In her contribution to the COURAGE handbook, Tatiana Vagramenko argues that the optics through which Keston viewed religious life in “communist lands” actively shaped the image the West was receiving. Keston College was established as an independent non-denominational organization, which aimed to objectively study church-state relations in the communist world. Yet, the activism of some of its members crafted a different message. What fascinated Keston leaders were cases of open resistance to Soviet authorities on religious grounds. The focus of their work was documenting the efforts of religious minorities and marginal dissident groups, inside and outside mainstream churches, which were in open conflict with socialist regimes. Persecuted believers are depicted as heroes, martyrs and prophets, struggling against both an atheistic state and official church hierarchies. In some of Keston’s archival materials, official church representatives are described as collaborators or betrayers of the faith.
The social and political transformations associated with the Soviet Union’s dissolution in 1991 created new challenges for the Keston Institute, in particular its operating model and mission. The center initially widened its research focus and geographical range, monitoring religious freedoms in newly independent socialist countries, Europe, North Korea and China. But eventually, the institute focused on historical analyses and contemporary surveys of religious liberty in the former Soviet Union, while also concentrating on preserving the Keston collection.
In 2007, Baylor University submitted a successful proposal to relocate the Keston Institute’s archive to Waco, Texas. Later that year, Keston’s archive became a part of the newly established Keston Center for Religion, Politics, and Society. The materials are being carefully conserved, re-catalogued, and digitized. Researchers can receive unlimited access to the Keston Digital Archive, which, by 2016, housed 7,500 files from the Keston archive including 1000 photographs. A number of scholarships for researchers to visit Baylor and to work in the Keston Archive and Library are available from Keston Institute, UK. In addition, the new Keston Center hosts symposiums and lectures on the Baylor campus.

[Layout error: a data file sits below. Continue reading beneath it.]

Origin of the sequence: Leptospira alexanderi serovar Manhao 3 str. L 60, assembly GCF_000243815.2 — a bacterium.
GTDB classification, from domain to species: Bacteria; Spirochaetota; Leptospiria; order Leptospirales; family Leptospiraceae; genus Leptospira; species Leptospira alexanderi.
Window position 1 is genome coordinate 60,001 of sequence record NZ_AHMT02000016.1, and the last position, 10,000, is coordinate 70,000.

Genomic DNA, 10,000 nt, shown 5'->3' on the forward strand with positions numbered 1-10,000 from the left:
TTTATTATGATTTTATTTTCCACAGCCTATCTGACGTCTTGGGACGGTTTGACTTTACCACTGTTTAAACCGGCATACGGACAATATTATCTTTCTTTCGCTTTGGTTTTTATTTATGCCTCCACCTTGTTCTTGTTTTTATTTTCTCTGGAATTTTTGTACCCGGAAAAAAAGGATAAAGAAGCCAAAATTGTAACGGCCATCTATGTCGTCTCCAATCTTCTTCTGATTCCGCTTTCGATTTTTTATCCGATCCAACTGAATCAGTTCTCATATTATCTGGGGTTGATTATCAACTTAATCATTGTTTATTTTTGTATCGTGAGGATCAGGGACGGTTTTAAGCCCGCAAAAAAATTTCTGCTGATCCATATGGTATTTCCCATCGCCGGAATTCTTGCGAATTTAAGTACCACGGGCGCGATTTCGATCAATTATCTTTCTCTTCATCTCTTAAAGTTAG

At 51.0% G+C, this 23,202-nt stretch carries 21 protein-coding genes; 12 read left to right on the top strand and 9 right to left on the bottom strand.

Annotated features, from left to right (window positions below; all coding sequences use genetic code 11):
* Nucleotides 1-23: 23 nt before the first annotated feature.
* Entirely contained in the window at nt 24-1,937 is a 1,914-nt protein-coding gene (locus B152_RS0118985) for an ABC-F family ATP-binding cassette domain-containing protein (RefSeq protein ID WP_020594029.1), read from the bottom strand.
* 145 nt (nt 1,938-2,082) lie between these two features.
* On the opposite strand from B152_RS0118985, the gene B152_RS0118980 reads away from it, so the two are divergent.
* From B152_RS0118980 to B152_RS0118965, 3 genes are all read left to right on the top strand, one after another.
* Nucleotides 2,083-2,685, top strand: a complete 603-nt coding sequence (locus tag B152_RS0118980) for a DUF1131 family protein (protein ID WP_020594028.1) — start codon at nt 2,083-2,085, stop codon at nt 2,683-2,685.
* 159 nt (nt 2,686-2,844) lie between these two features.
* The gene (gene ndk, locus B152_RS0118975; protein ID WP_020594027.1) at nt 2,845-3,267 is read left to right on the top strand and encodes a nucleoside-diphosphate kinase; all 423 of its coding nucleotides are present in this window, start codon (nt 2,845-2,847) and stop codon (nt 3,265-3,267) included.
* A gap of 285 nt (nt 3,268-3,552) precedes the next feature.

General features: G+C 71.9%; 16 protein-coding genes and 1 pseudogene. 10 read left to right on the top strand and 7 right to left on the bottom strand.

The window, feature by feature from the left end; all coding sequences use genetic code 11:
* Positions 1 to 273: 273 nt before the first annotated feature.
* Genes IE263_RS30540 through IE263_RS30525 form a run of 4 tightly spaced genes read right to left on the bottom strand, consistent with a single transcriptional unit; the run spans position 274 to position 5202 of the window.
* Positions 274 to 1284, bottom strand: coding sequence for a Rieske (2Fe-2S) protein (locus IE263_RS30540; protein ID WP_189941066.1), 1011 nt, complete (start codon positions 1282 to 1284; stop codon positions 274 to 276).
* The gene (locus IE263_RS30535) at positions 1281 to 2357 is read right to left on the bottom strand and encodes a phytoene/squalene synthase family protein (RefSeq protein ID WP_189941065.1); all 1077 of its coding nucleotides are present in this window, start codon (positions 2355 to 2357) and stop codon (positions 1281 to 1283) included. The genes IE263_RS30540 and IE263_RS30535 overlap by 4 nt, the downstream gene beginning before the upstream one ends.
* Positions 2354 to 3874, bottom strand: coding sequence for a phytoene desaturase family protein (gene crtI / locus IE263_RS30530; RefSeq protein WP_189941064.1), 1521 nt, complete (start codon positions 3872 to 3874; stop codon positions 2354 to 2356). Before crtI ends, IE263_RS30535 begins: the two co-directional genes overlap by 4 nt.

Description of content
The Keston Center’s collection focuses on documentary evidence of religious persecution in socialist countries. It aimed to provide a different perspective on religious life in communist lands, one that focused on oppressive practices against religious communities that included harassment, physical assaults, fines, interrogations, trials, state interference in church affairs and parish life, discrimination in employment and education, the misuse of psychiatry, and the loss of parental rights. Figuring prominently are pamphlets, reports, manuscripts, bibliographies, photographs, posters, press clippings, books and periodicals in various languages. These materials were collected to be of use to future church historians and scholars that “recognize the importance of the 20th century religious witnesses in Eastern Europe and the former Soviet Union.”
Tatiana Vagramenko argues in her contribution to the COURAGE handbook that with its selected archival material, Keston has crafted a narrative that highlights religious dissent as political protest. No less curated than official records, Keston’s archival materials focus on different religious groups—Baptists, Adventists, Jews, Pentecostals, Orthodox, and Roman Catholics—from Russia, Ukraine and other republics of the former Soviet Union (roughly 40 percent of the collection), Romania (15 percent), Poland (15 percent), Czech Republic (15 percent), and other countries of the Soviet bloc (15 percent). Also figuring prominently are materials about religious activists and dissidents—Georgi Vins, Gleb Yakunin, Aleksandr Men’, Alexander Ogorodnikov, Nikolai Eshliman, Pavel Adelheim, Anatoli Levitin, Aida Skripnikova, Nijole Sadunaite, Gheorghe Calçiu, and others.